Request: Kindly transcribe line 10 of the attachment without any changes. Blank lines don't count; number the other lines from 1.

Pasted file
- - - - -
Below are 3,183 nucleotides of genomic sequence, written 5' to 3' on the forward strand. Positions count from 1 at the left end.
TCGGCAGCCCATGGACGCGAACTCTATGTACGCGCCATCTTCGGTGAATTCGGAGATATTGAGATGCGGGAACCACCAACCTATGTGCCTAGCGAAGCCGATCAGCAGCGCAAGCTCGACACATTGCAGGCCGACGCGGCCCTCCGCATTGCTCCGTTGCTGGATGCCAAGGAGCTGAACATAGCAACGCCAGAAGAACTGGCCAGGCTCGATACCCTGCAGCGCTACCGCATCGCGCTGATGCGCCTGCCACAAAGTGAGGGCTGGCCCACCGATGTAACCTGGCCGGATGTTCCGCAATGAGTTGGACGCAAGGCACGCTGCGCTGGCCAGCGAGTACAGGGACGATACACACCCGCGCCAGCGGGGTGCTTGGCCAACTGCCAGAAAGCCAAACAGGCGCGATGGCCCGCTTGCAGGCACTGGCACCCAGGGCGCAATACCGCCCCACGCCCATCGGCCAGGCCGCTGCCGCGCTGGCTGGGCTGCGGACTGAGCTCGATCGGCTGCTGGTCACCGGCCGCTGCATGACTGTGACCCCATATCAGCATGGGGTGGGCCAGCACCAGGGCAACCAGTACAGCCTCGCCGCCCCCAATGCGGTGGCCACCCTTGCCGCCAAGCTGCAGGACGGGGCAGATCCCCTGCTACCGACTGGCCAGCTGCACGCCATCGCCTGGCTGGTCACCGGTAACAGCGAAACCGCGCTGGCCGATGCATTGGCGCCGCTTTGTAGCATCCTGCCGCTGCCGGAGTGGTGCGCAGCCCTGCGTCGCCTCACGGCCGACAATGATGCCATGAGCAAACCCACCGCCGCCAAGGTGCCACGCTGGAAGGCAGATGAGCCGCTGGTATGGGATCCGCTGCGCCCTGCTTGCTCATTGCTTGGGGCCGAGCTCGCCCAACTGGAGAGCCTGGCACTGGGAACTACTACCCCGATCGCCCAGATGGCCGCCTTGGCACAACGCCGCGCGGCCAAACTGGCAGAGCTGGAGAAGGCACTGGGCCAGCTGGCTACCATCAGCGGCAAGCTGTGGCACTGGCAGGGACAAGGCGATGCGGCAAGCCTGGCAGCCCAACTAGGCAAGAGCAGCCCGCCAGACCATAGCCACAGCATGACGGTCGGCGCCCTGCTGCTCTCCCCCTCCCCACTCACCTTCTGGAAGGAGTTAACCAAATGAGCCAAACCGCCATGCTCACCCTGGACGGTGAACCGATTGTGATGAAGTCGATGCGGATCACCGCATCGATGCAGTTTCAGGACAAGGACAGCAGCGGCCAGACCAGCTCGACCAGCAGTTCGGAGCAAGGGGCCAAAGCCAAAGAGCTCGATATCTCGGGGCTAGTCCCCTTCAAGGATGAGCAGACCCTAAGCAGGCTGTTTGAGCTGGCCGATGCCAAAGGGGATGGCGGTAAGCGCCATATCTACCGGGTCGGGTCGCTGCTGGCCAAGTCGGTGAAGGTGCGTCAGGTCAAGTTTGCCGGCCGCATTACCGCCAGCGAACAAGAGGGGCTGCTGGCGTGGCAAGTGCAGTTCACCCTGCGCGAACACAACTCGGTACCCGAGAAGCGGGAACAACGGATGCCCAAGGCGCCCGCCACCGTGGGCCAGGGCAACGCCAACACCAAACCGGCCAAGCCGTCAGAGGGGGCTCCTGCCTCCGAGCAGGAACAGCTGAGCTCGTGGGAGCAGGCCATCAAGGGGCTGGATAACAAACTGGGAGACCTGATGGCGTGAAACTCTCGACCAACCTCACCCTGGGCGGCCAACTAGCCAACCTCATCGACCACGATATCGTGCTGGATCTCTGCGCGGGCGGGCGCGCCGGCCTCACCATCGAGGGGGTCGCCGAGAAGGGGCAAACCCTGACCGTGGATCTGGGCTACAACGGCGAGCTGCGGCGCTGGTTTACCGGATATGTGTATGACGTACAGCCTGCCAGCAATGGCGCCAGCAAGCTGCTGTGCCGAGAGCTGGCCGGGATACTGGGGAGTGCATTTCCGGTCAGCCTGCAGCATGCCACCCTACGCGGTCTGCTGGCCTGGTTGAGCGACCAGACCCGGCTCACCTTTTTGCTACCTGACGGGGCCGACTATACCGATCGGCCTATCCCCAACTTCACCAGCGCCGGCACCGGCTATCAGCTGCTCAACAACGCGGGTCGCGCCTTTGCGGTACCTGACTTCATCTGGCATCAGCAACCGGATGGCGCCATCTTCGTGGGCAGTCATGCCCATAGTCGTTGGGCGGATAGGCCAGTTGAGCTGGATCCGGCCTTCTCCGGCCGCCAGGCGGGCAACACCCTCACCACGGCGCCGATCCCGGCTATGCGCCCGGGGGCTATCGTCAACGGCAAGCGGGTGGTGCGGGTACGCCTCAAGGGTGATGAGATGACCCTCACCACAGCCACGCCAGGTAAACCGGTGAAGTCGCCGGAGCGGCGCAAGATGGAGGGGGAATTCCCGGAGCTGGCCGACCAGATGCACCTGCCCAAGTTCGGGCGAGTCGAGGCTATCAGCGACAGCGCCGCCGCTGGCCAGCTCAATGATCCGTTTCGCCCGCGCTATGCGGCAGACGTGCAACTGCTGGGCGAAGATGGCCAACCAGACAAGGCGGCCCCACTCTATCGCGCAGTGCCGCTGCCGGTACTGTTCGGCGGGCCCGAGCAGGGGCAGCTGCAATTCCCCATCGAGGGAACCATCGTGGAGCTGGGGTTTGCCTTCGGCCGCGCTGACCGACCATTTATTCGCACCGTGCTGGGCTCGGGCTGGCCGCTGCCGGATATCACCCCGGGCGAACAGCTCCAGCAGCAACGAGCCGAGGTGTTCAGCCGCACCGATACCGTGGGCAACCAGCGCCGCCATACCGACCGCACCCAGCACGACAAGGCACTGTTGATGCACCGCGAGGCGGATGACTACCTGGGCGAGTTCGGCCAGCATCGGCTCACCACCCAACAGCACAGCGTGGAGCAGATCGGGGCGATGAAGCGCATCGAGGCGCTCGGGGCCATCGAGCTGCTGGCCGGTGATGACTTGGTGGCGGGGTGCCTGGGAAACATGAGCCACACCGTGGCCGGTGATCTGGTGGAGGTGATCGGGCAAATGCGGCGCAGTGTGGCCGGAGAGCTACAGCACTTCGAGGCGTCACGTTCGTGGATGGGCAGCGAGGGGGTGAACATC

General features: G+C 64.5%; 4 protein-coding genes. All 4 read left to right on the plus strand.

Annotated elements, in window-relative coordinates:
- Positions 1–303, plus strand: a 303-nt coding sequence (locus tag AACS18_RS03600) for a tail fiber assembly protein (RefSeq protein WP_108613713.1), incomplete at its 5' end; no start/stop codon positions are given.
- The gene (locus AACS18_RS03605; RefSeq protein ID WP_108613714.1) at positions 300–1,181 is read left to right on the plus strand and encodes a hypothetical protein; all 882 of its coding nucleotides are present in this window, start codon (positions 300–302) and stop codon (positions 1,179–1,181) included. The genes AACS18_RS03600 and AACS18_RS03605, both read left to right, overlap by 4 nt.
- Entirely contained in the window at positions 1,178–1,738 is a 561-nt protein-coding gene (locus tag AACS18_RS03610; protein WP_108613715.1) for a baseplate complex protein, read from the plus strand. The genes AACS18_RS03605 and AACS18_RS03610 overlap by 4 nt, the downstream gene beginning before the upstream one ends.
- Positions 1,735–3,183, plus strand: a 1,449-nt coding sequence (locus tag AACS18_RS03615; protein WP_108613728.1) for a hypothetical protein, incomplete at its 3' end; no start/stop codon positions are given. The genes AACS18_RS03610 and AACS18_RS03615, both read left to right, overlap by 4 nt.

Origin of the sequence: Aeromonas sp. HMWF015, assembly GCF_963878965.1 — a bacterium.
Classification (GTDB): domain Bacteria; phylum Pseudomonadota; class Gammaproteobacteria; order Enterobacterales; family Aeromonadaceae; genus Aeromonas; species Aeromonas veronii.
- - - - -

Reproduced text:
Classification (GTDB): domain Bacteria; phylum Pseudomonadota; class Gammaproteobacteria; order Enterobacterales; family Aeromonadaceae; genus Aeromonas; species Aeromonas veronii.